IMFSurvey Magazine: Countries & Regions
GLOBAL FINANCIAL CRISIS
Serbia Seeks Precautionary Loan from IMF
IMF Survey online
November 17, 2008
- IMF, Serbia reach initial agreement on $518 million precautionary loan
- Serbia will draw on proposed loan only if necessary
- Loan would help Serbia in face of global financial turmoil
An IMF staff mission and Serbia have reached agreement, subject to approval by IMF Management and the Executive Board, on an economic program supported by a $518 million precautionary loan.
The IMF said that in view of Serbia's comfortable international reserve position and continued access to external financing, the arrangement is being considered under regular, not exceptional, procedures and access limits. The Serbian authorities do not intend to draw on the resources made available under the 15-month Stand-By Arrangement unless the need arises.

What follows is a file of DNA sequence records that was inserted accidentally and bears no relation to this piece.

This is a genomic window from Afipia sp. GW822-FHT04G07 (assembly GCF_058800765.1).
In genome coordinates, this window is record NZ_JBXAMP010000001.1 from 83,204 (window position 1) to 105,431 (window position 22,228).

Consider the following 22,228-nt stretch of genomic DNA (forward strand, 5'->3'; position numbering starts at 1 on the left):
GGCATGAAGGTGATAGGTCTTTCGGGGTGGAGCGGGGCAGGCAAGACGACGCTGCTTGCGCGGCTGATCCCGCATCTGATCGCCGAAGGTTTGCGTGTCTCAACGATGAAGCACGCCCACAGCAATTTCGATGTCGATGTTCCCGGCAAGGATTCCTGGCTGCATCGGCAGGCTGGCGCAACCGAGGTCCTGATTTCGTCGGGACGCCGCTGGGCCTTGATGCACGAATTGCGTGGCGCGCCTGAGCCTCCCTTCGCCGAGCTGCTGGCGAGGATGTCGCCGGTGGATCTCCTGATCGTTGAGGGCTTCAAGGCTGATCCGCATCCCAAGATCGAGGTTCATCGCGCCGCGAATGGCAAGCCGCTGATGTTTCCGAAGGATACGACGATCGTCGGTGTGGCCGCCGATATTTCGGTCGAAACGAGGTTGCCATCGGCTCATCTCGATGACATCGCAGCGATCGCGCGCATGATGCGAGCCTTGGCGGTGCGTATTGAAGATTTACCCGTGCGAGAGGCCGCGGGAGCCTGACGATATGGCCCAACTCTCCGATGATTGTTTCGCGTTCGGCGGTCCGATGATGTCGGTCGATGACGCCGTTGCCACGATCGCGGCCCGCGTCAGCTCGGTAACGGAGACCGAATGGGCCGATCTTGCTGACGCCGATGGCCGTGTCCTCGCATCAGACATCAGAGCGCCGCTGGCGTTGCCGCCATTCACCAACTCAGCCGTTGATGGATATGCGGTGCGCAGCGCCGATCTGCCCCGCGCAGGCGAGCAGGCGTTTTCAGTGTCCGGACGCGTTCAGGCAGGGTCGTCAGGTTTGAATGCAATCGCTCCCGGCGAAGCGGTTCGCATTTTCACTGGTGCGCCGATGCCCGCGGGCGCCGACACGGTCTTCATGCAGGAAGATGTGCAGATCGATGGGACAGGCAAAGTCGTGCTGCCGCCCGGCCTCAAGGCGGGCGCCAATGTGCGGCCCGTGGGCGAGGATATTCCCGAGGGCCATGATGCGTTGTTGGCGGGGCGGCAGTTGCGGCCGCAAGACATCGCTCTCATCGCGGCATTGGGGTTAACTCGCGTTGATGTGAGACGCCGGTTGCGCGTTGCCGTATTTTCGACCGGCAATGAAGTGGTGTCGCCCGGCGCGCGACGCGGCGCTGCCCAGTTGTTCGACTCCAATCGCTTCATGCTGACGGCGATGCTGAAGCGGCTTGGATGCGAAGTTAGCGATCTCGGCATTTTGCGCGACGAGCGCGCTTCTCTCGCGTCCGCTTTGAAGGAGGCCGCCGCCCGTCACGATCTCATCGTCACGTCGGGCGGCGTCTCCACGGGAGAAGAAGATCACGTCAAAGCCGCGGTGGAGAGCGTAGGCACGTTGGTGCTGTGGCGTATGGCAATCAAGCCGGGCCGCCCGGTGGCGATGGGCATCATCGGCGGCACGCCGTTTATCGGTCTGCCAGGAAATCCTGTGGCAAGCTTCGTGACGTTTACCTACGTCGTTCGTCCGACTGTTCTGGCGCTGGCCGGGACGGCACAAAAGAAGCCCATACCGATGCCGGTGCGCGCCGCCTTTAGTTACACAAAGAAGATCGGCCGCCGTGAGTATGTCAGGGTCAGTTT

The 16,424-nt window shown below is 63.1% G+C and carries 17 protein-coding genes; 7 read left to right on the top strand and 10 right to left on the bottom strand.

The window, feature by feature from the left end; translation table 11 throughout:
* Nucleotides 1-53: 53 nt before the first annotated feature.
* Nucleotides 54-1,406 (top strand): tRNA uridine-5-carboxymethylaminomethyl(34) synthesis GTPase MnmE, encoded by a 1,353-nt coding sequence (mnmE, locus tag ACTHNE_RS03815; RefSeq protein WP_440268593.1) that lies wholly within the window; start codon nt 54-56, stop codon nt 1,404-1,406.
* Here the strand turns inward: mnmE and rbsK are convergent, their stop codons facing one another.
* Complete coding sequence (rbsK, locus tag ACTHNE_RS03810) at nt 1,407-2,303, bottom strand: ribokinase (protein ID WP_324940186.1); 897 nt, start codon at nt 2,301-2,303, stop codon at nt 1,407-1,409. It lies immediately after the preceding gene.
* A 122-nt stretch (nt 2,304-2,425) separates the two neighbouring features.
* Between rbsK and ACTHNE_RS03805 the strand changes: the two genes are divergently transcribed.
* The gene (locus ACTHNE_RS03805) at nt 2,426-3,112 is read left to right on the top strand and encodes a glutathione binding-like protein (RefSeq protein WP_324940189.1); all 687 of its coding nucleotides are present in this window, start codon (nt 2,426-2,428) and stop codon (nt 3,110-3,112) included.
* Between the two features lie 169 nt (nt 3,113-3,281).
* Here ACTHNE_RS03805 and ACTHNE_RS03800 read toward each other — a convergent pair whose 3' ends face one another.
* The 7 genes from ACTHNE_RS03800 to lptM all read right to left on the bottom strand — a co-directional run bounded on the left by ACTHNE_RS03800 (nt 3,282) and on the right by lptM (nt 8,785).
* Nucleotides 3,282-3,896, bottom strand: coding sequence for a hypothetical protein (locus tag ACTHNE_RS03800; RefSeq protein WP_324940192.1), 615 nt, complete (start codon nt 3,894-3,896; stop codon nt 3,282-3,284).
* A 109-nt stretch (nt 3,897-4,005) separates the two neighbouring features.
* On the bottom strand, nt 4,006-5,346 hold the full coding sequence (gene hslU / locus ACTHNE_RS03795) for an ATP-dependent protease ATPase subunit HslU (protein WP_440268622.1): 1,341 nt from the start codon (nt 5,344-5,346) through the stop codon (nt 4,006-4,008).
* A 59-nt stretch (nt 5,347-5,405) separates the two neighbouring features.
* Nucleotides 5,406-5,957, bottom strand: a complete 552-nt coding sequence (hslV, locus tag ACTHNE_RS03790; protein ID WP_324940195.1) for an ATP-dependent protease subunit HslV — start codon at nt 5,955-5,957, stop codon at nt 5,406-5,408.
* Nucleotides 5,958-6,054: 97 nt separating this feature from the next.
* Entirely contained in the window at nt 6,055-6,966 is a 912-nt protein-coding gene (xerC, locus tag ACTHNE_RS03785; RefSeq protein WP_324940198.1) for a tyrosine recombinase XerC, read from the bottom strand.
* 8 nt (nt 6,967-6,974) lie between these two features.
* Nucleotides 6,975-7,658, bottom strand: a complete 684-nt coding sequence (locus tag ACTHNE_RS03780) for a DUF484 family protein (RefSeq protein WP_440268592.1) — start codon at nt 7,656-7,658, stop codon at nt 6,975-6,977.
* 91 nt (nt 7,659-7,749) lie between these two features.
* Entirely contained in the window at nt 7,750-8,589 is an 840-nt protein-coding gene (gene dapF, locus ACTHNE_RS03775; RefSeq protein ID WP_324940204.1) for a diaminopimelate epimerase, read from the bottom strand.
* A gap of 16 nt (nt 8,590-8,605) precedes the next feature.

"The global financial turmoil has begun to spill over to Serbia, and this abrupt shift in the international environment is likely to slow down credit flows and economic activity across the region," said IMF Managing Director Dominique Strauss-Kahn. "While the banking sector's capital and liquidity buffers are substantial and should help weather the financial headwinds, strong policies will be important to maintain investor and market confidence."
The IMF said that Serbian authorities have designed a strong and comprehensive program. The proposed arrangement is intended to support the policies aimed at maintaining macroeconomic and financial stability. These involve fiscal restraint, with a deficit limited to 1½ percent of GDP next year; monetary policy focused on containing inflation; financial sector measures to preempt and, if necessary, react to possible threats to stability; and structural reforms to boost the economy's growth and export potential.
The IMF has already announced loan agreements of $15.7 billion for Hungary and $16.4 billion for Ukraine as part of efforts to counter the impact of global financial turmoil on emerging markets in Eastern Europe.
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